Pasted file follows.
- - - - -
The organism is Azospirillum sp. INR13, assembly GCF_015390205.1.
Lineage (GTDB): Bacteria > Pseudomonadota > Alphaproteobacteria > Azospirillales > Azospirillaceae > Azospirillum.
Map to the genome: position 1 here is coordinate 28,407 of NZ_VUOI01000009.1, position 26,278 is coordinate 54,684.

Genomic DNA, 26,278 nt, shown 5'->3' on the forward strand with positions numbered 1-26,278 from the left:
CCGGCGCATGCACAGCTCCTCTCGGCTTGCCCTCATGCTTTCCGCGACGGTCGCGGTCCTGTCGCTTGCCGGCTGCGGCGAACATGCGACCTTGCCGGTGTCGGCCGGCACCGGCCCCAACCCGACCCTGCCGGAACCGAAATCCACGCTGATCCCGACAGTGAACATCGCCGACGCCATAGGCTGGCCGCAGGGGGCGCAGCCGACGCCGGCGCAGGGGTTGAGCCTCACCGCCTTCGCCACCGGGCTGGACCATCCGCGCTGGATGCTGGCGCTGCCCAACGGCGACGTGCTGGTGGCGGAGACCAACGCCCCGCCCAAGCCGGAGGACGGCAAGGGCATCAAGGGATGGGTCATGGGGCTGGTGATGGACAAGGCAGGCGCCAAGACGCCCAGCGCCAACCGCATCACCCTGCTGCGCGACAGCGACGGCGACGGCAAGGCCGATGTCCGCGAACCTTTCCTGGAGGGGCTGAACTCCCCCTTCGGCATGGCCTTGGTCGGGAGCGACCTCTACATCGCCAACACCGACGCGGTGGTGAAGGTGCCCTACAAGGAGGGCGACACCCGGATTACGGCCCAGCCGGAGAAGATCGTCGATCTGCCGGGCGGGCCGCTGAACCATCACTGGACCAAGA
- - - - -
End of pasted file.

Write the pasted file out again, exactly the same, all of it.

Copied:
The organism is Azospirillum sp. INR13, assembly GCF_015390205.1.
Lineage (GTDB): Bacteria > Pseudomonadota > Alphaproteobacteria > Azospirillales > Azospirillaceae > Azospirillum.
Map to the genome: position 1 here is coordinate 28,407 of NZ_VUOI01000009.1, position 26,278 is coordinate 54,684.

Genomic DNA, 26,278 nt, shown 5'->3' on the forward strand with positions numbered 1-26,278 from the left:
CCGGCGCATGCACAGCTCCTCTCGGCTTGCCCTCATGCTTTCCGCGACGGTCGCGGTCCTGTCGCTTGCCGGCTGCGGCGAACATGCGACCTTGCCGGTGTCGGCCGGCACCGGCCCCAACCCGACCCTGCCGGAACCGAAATCCACGCTGATCCCGACAGTGAACATCGCCGACGCCATAGGCTGGCCGCAGGGGGCGCAGCCGACGCCGGCGCAGGGGTTGAGCCTCACCGCCTTCGCCACCGGGCTGGACCATCCGCGCTGGATGCTGGCGCTGCCCAACGGCGACGTGCTGGTGGCGGAGACCAACGCCCCGCCCAAGCCGGAGGACGGCAAGGGCATCAAGGGATGGGTCATGGGGCTGGTGATGGACAAGGCAGGCGCCAAGACGCCCAGCGCCAACCGCATCACCCTGCTGCGCGACAGCGACGGCGACGGCAAGGCCGATGTCCGCGAACCTTTCCTGGAGGGGCTGAACTCCCCCTTCGGCATGGCCTTGGTCGGGAGCGACCTCTACATCGCCAACACCGACGCGGTGGTGAAGGTGCCCTACAAGGAGGGCGACACCCGGATTACGGCCCAGCCGGAGAAGATCGTCGATCTGCCGGGCGGGCCGCTGAACCATCACTGGACCAAGA